Young Frankenstein has more horror atmosphere than most of today’s modern genre movies. That’s credit to Mel Brooks who knew the source material, respected it, and copied it verbatim. There are foggy-floored forests, dilapidated castles, angry throes of villagers, and a mock threat in the form of The Monster (Peter Boyle).
How it balances all of that with a staggeringly funny song and dance routine is a mystery, an idea only concocted in the mind of a maniacal genius, known as Dr. Frankenstein (Gene Wilder) or Mel Brooks. Put them together, and you have a classic of screen parody.
This is not just the Frankenstein legacy up for roasting, but the subsequent Hollywood follow-ups, Inspector Kemp (Kenneth Mars) is a direct riff on Lionel Atwill’s Krogh from Son of Frankenstein. References exist to Bride of Frankenstein, and of course the film closely follows the major occurrences of Universal’s classic original.
It’s brilliant in how closely it resembles the Universal horror cycle, and how beautifully written it is. Gene Hackman’s cameo as a blind man seals the film’s legacy, pouring hot soup on the groin of the Monster without even realizing it. Hackman’s dismay as the monster darts out of the house (literally through the door) is met with genuine disappointment as Hackman was, “going to make espresso.”
Young Frankenstein has a subtle touch, teetering between genres so carefully, you could just as easily be swept up by the shenanigans as you are the lighting and set design. It’s something missing from High Anxiety, a later Brooks’ parody, that seems almost fearful to take too many chances on what won’t work. Young Frankenstein has the focus, fan service, and spot-on pacing that puts it only one notch behind the great Blazing Saddles.
Fox delivers a wonderful AVC encode for Young Frankenstein, one with quite a bit of work ahead of it. Thick grain, debated by some as actually being too much compared to their memories of the theatrical run, swallows much of the image. It’s by no means a fault of the digital transition. It’s quite impressive how well what appears on screen looks like film grain and not swarms of artifacts. It even takes on thick smoke and fog without the slightest hint that something is amiss. The stock used here is startlingly similar to those used by Universal back in the ’30s and ’40s, giving hope that if those classics reach Blu-ray, they’ll look similar to this (with expected aging of course).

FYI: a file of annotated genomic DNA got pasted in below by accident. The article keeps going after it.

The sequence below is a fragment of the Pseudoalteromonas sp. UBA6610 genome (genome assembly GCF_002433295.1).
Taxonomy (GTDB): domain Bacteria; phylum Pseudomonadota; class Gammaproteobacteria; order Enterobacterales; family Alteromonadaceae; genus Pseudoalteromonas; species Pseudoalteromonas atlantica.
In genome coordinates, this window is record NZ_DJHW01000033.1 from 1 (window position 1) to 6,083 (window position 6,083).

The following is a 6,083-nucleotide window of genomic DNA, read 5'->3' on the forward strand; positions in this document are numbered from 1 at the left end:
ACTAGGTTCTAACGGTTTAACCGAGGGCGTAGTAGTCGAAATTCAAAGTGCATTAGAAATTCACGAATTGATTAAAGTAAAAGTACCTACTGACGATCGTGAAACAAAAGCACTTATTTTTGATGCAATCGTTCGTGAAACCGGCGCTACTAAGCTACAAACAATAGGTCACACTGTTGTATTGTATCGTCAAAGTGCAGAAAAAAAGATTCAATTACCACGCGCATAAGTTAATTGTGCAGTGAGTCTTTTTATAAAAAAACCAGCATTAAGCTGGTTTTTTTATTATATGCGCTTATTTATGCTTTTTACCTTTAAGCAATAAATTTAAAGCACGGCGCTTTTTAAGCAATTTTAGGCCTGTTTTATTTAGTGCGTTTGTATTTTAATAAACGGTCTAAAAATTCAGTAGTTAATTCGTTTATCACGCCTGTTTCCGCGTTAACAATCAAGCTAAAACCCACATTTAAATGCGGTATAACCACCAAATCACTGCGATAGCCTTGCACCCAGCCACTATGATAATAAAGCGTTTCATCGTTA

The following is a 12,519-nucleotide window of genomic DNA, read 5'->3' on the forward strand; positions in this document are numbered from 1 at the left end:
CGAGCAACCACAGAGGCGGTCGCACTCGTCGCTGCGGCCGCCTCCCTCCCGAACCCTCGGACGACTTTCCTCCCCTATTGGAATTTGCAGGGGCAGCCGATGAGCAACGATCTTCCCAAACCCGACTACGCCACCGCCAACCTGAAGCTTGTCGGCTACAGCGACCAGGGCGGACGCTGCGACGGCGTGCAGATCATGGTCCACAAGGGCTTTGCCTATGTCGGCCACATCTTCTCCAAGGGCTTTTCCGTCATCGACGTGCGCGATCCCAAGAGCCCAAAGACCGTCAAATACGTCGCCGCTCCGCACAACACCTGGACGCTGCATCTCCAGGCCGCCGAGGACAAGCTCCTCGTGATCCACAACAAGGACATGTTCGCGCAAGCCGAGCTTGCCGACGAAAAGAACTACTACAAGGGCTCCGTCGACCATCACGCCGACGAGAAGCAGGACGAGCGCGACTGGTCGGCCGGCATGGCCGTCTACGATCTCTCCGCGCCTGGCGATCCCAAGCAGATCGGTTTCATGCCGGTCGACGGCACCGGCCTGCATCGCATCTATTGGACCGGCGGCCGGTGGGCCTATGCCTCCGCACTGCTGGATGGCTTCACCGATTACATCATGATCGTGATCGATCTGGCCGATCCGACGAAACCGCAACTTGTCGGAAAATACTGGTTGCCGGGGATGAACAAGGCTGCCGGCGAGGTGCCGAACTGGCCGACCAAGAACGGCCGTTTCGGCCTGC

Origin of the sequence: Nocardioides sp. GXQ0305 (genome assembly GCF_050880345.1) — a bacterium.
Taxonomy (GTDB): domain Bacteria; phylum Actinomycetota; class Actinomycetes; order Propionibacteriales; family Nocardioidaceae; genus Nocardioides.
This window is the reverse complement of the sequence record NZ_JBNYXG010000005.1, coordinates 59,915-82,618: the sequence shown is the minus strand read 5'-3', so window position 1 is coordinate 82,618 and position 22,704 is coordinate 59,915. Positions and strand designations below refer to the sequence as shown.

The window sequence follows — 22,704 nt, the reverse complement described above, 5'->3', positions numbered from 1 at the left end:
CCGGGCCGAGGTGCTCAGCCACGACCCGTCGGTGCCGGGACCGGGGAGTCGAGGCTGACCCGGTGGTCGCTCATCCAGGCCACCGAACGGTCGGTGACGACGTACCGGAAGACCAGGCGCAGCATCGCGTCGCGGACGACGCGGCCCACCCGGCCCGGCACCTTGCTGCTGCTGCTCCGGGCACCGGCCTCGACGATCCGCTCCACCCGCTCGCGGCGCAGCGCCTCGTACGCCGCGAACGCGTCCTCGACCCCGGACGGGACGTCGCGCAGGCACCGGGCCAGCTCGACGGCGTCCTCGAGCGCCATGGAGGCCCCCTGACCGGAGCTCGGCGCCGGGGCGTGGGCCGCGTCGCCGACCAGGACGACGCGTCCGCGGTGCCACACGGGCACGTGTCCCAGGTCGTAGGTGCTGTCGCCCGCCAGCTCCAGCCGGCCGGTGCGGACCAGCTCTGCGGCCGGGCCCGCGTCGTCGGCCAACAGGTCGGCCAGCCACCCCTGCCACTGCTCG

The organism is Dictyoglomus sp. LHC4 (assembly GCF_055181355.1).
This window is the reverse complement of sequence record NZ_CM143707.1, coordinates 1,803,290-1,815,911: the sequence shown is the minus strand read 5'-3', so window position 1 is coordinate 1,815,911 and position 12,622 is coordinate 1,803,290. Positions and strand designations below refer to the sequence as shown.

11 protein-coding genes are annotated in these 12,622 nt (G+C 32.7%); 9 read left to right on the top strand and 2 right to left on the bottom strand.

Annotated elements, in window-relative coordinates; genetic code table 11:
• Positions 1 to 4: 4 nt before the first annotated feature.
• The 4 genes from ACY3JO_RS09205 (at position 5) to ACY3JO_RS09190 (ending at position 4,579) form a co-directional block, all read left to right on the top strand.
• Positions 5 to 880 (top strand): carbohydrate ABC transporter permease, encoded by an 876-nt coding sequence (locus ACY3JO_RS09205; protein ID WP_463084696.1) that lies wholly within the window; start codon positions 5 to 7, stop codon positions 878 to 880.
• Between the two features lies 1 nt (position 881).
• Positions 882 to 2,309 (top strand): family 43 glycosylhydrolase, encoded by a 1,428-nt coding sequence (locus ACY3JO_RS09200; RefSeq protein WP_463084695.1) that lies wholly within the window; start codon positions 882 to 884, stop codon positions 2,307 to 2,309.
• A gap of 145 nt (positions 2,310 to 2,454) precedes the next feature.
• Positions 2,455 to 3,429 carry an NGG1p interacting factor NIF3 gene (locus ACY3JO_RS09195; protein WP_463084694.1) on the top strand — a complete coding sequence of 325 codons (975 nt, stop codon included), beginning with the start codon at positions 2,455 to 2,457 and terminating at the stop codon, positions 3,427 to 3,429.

Much of the finest detail is lost behind this structure, perfect to set the mood though. The camera has to get directly in the face of the actor to capture those minute textures, and it does. Picking out the make-up used to keep the zipper on Peter Boyle’s neck in place is simple, not to mention the hairpiece. The Blu-ray does the make-up effects no favors. Still, it gives life to the castle, those moist bricks evident, and the creation room littered with gadgets and tools now clearly visible.
Black levels are exquisite, taking some shadow detail with them at times, more of a fault of the lighting than anything else. Whites are a bit dim short of the exaggerated lightning strikes, while the rest of this black & white feature carries a clear gray scale. Print damage is kept to a minimum, almost a shame considering how some scratches would have given this the age it was going for. Credit still goes to the restoration team for keeping this pristine, the minimal damage that does remain so minuscule it’s barely notable. A little bit of judder is easily dismissed too.
An uncompressed DTS-HD mix exists purely in the center and stereo channels, the latter more of an after-effect of electricity. The whole thing is appropriately low fidelity, hardly showing off the crispness that HD audio can provide to older films, but like the video, seeming appropriate.
The score sounds strained, this aside from the violin interludes that draw the monster. Those carry a definite smoothness that is more pleasing than everything else here. Dialogue, while lacking a tightness that gives it any kind of a modern quality, suits the spacious castle environments. There is little hiss or distortion.
This is a packed disc, although finding all of the extras through a somewhat confusing menu may take some time. A commentary from Mel Brooks is first up as he goes solo, discussing the origins and making of the film. Inside the Lab is a collection of 12 featurettes that total around a half hour. These can be viewed during picture-in-picture playback, or separately from the menu. Likewise, a trivia track can also be played during the movie.
Deleted scenes are available in SD, and some are in HD. It’s Alive and Making Frankensense of Young Frankenstein are both in-depth making-of pieces, coming in at 30 and 40 minutes respectively. There’s repeat information here (toss in the commentary and there’s even more), but they each have material worth seeing.
Transylvanian Lullaby is a piece on composer John Morris, who worked with Brooks on multiple films. Some outtakes, an interview with what is apparently a Mexican television network, trailers, and photos finish things off.